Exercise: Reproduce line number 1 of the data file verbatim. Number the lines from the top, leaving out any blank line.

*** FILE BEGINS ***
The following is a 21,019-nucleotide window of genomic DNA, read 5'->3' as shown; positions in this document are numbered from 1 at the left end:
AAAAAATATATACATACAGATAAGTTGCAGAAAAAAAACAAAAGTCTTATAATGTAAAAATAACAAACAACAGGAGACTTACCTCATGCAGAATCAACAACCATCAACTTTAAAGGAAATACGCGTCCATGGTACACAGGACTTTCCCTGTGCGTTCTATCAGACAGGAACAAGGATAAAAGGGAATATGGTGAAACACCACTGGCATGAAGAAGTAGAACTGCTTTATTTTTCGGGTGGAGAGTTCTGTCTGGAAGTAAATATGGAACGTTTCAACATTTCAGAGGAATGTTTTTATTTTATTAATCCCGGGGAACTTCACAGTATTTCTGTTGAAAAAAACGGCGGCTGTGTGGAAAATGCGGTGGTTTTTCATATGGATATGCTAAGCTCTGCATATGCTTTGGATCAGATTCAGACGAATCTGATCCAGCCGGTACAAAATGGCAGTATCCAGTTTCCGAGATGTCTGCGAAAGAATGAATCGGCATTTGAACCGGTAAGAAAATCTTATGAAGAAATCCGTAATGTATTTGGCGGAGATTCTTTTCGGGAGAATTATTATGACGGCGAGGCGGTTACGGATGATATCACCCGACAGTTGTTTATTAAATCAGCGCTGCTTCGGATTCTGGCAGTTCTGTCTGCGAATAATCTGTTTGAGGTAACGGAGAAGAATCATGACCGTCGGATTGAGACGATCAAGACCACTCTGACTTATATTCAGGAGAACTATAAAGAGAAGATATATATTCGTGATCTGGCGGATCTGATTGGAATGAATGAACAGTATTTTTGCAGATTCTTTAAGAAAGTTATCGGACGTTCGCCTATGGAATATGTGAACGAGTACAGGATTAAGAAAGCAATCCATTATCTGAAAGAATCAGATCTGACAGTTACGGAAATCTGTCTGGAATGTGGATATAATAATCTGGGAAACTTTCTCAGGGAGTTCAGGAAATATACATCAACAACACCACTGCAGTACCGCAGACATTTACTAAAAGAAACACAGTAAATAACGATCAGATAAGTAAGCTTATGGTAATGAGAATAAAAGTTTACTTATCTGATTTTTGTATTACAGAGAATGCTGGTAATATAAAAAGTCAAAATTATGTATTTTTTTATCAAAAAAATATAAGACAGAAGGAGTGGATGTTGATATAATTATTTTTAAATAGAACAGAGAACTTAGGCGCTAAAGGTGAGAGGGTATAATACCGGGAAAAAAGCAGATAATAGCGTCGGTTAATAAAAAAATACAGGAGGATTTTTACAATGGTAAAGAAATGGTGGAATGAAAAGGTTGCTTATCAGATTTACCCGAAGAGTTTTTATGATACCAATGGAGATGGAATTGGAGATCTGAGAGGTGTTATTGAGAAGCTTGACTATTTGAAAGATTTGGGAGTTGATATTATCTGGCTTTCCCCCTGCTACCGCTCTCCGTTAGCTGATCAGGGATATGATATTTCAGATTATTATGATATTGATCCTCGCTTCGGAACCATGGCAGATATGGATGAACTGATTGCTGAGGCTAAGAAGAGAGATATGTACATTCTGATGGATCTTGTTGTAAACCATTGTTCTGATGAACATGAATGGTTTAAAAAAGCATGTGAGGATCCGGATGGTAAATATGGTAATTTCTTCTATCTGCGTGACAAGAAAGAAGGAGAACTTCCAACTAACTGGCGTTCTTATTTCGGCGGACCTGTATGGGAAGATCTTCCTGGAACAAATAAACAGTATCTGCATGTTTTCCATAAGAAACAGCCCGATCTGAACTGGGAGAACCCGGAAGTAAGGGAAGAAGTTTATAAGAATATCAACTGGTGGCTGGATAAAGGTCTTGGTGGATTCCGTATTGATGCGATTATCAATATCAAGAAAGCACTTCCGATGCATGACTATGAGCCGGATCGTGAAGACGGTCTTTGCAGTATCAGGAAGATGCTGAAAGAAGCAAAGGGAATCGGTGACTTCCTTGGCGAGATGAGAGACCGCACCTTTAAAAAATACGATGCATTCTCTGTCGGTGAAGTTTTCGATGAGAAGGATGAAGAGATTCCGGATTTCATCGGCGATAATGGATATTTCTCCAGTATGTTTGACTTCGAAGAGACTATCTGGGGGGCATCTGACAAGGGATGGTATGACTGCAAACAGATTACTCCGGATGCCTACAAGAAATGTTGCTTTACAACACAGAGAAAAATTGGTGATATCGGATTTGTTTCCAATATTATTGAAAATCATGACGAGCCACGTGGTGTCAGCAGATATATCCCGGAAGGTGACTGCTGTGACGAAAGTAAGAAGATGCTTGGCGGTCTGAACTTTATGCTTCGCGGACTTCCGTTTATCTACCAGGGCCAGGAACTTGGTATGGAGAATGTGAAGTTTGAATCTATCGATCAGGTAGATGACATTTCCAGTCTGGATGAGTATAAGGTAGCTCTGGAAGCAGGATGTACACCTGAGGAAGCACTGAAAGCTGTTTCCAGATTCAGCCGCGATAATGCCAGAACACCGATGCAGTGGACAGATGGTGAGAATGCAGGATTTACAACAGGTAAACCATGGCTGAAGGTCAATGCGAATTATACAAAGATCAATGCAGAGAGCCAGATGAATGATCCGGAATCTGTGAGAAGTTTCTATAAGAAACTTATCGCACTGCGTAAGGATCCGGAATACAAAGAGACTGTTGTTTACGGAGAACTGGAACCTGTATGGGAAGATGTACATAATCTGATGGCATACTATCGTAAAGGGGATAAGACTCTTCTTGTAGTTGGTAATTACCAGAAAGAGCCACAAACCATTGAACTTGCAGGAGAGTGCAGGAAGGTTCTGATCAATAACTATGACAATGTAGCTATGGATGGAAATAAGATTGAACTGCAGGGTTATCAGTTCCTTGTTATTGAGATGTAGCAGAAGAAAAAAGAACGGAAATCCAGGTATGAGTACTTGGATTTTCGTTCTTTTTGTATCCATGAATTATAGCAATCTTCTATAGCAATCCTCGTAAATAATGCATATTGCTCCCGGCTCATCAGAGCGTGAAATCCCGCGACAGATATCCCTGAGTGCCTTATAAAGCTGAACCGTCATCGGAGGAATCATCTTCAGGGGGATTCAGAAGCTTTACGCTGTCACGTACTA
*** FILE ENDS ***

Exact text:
The following is a 21,019-nucleotide window of genomic DNA, read 5'->3' as shown; positions in this document are numbered from 1 at the left end: